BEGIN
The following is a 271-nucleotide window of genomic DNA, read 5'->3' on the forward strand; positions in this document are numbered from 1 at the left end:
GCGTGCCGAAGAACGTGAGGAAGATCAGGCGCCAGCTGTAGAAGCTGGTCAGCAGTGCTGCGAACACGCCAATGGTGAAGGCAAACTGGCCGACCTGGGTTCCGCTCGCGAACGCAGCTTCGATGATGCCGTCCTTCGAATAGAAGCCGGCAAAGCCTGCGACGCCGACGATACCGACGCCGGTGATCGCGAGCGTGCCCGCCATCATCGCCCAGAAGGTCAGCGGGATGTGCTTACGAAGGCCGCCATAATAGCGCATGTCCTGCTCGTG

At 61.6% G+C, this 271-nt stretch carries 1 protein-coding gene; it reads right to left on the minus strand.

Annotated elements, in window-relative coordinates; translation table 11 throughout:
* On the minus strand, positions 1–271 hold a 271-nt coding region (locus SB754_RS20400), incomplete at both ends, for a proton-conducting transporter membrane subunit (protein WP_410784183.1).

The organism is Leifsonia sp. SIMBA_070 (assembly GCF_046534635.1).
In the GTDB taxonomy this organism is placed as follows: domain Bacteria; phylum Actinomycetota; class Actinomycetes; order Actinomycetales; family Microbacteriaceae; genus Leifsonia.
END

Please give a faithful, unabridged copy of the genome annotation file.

The following is a 271-nucleotide window of genomic DNA, read 5'->3' on the forward strand; positions in this document are numbered from 1 at the left end:
GCGTGCCGAAGAACGTGAGGAAGATCAGGCGCCAGCTGTAGAAGCTGGTCAGCAGTGCTGCGAACACGCCAATGGTGAAGGCAAACTGGCCGACCTGGGTTCCGCTCGCGAACGCAGCTTCGATGATGCCGTCCTTCGAATAGAAGCCGGCAAAGCCTGCGACGCCGACGATACCGACGCCGGTGATCGCGAGCGTGCCCGCCATCATCGCCCAGAAGGTCAGCGGGATGTGCTTACGAAGGCCGCCATAATAGCGCATGTCCTGCTCGTG

At 61.6% G+C, this 271-nt stretch carries 1 protein-coding gene; it reads right to left on the minus strand.

Annotated elements, in window-relative coordinates; translation table 11 throughout:
* On the minus strand, positions 1–271 hold a 271-nt coding region (locus SB754_RS20400), incomplete at both ends, for a proton-conducting transporter membrane subunit (protein WP_410784183.1).

The organism is Leifsonia sp. SIMBA_070 (assembly GCF_046534635.1).
In the GTDB taxonomy this organism is placed as follows: domain Bacteria; phylum Actinomycetota; class Actinomycetes; order Actinomycetales; family Microbacteriaceae; genus Leifsonia.